E-Man said...

Well, there are several approaches here. There is the Maharal, Rambam, Ramban, Immanuel Kant, etc. I would tell you that since I believe that the Torah is written by G-D and He defines what is moral and He says killing is wrong.

I could also use Kant's categorical imperative and say that the principle is imagine a world where everyone committed this deed and if that world would be sustainable. Also, when a person does an action to someone else, he or she is allowing others to perform that action to them. So if a person kills then they are to be killed. That was the Kant moral system.

I could also say that killing someone effects your nishama in a negative way and therefore it should not be done. Or since it effects another person and takes away their ability to perform mitzvos and live, that is wrong.

There are several approaches as to why killing is wrong. However, I have never heard anyone say that death, as a reality, is immoral.

robert said...

E-Man,

I care most about what YOU think. Please don't tell me what the rambam or kant thinks, although it would be fine if you integrate their ideas into your thought process.

Saying the torah defines what is moral doesn't answer my question of WHY would the torah say that murder is immoral.

About the rest of your post, suffice it to say that MY thought process leads to me to believe that taking away a loved one, or the taking of my life against my will is an immoral act. Why? b/c it is the ultimate show of disrespect to a human being, which to me is an integral criteria that defines morality.

Imagine two parallel universes. One is ours, whose supreme being declared death to be a good thing, and the other universe has a supreme being that lives by the dictum "be'la ha'maves l'netzach, u'macha hashem dim'ah..."

Which place would you say is a better place to live in? (I'm assuming that in living forever, there are no problems attached.)

I know my answer. I assume absence of death to be a good thing. A human's perception of something which is good is akin to saying it is moral. Therefore I believe death to be immoral.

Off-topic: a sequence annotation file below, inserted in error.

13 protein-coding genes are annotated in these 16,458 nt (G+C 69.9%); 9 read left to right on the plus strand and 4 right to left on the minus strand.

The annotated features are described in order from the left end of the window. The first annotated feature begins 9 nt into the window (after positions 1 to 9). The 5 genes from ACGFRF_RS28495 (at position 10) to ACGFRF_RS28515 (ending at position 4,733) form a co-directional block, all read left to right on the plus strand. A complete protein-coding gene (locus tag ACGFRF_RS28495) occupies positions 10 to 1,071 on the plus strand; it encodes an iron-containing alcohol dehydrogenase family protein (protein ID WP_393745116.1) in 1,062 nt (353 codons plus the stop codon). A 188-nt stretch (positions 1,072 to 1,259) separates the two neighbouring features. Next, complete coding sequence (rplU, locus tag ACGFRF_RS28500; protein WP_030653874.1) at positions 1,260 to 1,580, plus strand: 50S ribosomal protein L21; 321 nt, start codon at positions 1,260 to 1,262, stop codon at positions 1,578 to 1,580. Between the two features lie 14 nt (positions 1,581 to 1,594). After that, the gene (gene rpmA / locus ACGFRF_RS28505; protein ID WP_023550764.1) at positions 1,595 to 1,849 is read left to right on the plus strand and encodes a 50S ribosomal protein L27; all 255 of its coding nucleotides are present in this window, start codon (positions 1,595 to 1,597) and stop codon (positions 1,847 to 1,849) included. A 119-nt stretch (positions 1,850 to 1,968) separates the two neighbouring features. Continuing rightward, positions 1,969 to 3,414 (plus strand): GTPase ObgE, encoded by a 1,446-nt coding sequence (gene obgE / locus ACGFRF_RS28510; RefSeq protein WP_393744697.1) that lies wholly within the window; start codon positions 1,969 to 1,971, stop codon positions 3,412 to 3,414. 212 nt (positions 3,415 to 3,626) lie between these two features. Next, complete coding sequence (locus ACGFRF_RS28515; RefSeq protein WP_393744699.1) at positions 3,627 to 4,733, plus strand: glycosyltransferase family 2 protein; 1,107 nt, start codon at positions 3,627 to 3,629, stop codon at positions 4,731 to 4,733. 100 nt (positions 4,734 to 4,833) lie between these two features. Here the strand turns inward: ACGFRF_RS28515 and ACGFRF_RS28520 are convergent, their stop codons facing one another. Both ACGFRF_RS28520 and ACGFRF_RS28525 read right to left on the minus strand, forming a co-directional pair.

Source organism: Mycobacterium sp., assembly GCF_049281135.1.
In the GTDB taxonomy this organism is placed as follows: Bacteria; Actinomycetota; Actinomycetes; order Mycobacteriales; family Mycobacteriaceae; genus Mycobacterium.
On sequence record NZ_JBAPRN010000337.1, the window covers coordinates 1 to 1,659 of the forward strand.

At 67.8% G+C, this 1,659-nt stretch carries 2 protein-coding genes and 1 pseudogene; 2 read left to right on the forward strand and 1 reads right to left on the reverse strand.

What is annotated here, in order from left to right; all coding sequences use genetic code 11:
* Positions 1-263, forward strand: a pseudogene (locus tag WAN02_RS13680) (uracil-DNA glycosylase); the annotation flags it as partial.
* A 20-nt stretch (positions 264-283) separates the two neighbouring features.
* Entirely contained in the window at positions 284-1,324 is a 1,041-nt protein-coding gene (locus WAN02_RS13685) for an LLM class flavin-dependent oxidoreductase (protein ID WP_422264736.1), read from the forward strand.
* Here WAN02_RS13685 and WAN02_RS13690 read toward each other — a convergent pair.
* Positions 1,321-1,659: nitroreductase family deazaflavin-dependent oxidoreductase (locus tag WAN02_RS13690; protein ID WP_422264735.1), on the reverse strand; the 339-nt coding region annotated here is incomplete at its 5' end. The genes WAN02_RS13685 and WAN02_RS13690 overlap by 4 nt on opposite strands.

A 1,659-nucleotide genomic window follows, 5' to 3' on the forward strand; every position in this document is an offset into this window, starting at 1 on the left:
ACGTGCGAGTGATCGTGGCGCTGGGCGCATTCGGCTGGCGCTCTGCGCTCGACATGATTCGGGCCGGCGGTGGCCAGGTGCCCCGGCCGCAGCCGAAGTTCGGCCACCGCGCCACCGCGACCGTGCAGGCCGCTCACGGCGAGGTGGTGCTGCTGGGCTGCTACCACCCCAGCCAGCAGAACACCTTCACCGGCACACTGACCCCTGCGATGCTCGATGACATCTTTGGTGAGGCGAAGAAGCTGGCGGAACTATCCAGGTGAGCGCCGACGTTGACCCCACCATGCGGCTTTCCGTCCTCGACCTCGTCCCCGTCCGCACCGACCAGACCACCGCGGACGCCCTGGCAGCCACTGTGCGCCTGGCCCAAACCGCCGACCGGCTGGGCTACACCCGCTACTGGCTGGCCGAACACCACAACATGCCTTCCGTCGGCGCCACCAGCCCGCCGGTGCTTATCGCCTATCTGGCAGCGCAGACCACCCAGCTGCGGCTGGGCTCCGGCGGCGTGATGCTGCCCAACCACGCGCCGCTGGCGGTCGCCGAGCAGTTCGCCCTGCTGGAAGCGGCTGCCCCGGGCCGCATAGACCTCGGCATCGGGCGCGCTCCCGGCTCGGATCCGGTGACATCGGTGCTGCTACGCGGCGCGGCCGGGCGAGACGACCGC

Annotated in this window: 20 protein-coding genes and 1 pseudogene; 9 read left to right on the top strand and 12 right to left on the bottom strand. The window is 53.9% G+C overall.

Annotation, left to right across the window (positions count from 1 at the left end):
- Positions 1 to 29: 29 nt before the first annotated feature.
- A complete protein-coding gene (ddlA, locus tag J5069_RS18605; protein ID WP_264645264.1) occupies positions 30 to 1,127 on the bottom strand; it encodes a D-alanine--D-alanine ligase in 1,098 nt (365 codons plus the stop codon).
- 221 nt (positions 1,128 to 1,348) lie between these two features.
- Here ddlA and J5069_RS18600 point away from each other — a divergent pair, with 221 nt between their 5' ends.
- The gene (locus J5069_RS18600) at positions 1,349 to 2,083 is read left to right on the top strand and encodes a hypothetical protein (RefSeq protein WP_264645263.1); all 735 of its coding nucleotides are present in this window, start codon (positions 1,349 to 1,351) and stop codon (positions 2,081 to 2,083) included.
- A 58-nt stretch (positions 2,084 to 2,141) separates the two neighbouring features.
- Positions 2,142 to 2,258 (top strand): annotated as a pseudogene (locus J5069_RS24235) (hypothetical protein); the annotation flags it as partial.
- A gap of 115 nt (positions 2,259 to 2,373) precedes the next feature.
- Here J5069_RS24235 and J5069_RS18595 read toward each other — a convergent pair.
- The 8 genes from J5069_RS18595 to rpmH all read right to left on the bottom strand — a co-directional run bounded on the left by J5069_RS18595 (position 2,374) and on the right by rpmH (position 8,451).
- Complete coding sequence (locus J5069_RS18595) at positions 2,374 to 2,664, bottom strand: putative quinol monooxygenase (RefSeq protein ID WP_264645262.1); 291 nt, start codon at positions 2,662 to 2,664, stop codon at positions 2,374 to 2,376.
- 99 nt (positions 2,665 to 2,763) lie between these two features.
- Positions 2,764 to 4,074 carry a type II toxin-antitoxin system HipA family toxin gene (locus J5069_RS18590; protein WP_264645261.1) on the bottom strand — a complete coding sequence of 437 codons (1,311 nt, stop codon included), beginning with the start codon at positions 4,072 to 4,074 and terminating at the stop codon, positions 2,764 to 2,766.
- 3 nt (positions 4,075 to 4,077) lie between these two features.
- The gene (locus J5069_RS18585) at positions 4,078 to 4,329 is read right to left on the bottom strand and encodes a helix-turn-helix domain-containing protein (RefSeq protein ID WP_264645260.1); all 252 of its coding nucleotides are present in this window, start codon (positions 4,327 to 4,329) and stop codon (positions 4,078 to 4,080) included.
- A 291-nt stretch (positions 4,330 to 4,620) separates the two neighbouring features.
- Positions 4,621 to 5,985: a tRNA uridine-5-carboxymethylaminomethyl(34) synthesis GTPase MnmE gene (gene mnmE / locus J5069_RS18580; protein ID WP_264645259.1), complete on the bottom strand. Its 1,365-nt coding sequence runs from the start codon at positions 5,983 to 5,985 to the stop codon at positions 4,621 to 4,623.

From the point of view of g-d (who is perfect, remember Ha'azinu?), is death and disease good? of course, although in ways I can not comprehend. But being good in a g-dly sense does not for me translate into being moral. I hope That I don't at this point in our discussion have to explain why.

But of course, feel free to disagree with me.

E-Man said...

I don't if you can say thay G-D called eath Tov Meod from that medrash. I mean they are making a diyuk from the words not saying that G-D was calling death tov meod, just that He created death. Also, there are countless meforshim and midrashim that say death was not invented until Adam sinned. I just think that medrash is coming to teach us a lesson about how even death has a purpose in this world and is not evil.

With that said I will now tell u my thoughts on morality of killing. First and foremost I think it is wrong and immoral because G-D said it. Now, to make it make sense in my head I give it a logical reason, whether it is right or wrong. I think it is immoral to kill because a person is not allowed to impose his will on another and by taking someones life that is the greatest imposition. Only G-D, the creator of everything can impose His will on us because He created us. That is why He can tell us what to do and what not to do. We can justify things, but in the end of the day only He knows the real reason.